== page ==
In the 1870s the Auckland province contained about one-fifth of the total European population of New Zealand, three-quarters of the Maori population and one-fifth of the colony's lawyers. When statutory provision was first made for a law society covering the whole of New Zealand, Auckland lawyers refused to support it and when provision was made for district law societies, it was promptly availed of in Auckland.
Twenty-three Auckland practitioners petitioned Parliament opposing the bill which became the New Zealand Law Society's Act 1869 on the grounds of lack of prior consultation; and following the enactment of that statute, 33 Auckland practitioners signed a document formally declining the Premier's invitation to express a view as to the constitution of the Council of the new Society.
For the next 30 or so years the NZLS functioned little, if at all. Finally on 1 November 1878 the Royal Assent was given to The District Law Societies Act 1878, which recited in its preamble that the 1877 statute "had been found ineffective in its operation",
repealed that statute and by section 4 provided as follows:
"It shall be lawful for the solicitors of the Supreme Court of New Zealand, residing and practising within the limits of any judicial district, present at any meeting duly convened as hereinafter provided, to resolve that the solicitors of the said Supreme Court residing within the limits of such district shall be associated as a society by the name of "The Law Society of the district of " (the name of such judicial district), and every such resolution passed by any such meeting shall be published in the New Zealand Gazette, and from and after the publication thereof all solicitors of the said Supreme Court then residing and practising in such judicial district, and all such solicitors who may thereafter be admitted members in manner hereinafter provided, shall be members of such District Law Society, and subject to the by-laws, rules, and others thereof. “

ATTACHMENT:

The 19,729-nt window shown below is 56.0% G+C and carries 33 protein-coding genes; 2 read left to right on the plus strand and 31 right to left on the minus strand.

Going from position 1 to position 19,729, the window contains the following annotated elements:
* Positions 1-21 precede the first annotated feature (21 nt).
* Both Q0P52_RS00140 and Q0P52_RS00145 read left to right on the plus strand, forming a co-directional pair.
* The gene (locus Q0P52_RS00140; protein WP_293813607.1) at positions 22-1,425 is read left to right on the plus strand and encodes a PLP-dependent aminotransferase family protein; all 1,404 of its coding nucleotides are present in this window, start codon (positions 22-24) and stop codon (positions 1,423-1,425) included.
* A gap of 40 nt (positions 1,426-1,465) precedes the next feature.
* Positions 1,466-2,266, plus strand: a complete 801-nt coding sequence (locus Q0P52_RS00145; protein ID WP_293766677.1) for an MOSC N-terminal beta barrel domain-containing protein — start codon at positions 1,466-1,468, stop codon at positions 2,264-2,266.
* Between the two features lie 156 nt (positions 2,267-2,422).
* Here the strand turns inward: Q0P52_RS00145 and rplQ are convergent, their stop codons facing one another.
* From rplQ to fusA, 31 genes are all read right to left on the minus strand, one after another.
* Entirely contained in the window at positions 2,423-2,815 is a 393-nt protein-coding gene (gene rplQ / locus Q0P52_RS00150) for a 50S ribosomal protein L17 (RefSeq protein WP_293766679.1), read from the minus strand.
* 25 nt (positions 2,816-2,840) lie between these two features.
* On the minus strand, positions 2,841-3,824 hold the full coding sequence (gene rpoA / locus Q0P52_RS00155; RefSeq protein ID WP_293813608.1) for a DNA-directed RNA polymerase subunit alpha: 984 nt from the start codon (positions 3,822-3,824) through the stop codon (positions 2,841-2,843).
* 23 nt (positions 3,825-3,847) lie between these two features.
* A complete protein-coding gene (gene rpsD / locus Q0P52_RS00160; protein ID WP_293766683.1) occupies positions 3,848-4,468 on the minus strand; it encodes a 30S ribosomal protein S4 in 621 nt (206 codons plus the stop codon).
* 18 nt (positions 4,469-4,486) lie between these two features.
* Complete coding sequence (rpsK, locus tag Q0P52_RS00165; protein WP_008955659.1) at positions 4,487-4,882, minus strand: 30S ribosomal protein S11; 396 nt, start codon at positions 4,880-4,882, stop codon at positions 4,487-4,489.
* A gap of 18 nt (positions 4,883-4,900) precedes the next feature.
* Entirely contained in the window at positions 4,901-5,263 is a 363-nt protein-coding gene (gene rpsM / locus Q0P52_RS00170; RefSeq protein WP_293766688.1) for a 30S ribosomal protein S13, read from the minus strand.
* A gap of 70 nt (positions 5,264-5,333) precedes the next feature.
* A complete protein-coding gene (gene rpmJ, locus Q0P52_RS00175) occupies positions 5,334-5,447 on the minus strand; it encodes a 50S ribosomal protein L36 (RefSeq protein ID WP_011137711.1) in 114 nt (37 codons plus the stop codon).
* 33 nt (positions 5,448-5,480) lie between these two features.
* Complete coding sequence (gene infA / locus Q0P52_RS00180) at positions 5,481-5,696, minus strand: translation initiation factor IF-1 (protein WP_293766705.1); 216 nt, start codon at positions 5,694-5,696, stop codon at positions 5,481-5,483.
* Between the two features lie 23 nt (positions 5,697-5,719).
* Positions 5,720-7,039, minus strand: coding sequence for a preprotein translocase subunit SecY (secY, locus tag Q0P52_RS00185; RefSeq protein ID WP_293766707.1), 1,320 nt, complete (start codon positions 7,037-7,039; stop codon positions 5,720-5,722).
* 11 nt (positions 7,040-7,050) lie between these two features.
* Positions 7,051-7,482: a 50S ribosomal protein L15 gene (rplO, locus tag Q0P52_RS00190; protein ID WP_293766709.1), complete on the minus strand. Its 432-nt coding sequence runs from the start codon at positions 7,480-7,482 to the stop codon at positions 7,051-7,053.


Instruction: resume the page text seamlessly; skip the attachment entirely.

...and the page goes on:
Extract from Lawful Occasions by D F Dugdale published to mark its first centenary by Auckland District Law Society, 1979.
The Law Society of the District of Auckland - 1879
A meeting of Auckland practitioners convened by F M P Brookfield and Frederick Whitaker was held at the Supreme Courthouse at Auckland on Friday 28 March 1879 at 2:00 pm.
Twenty-three practitioners were present in person or by proxy. A proposal to name the new society "The Law Society of the Northern District" having been defeated, the meeting then resolved "That the Solicitors of the Supreme Court residing within the limits of the Northern Judicial District (excepting thereout the Provincial District of Taranaki) shall from and after this 28th day of March 1879, be associated as a society within the meaning of “The District Law Societies Act 1978” by the name of "The Law Society of the District of Auckland”.
This resolution was duly gazetted on 17 April 1879. The officers elected were Whitaker, president, Brookfield, vice-president, E H Tyler, treasurer, and E Hesketh (who acted as temporary secretary), James Russell, W A Armstrong, E A McKechnie, A Devore and J M Alexander, members of the Council. The Society was to retain the name "The Law Society of the District of Auckland" until 1974 when it adopted the present shorter form. back to top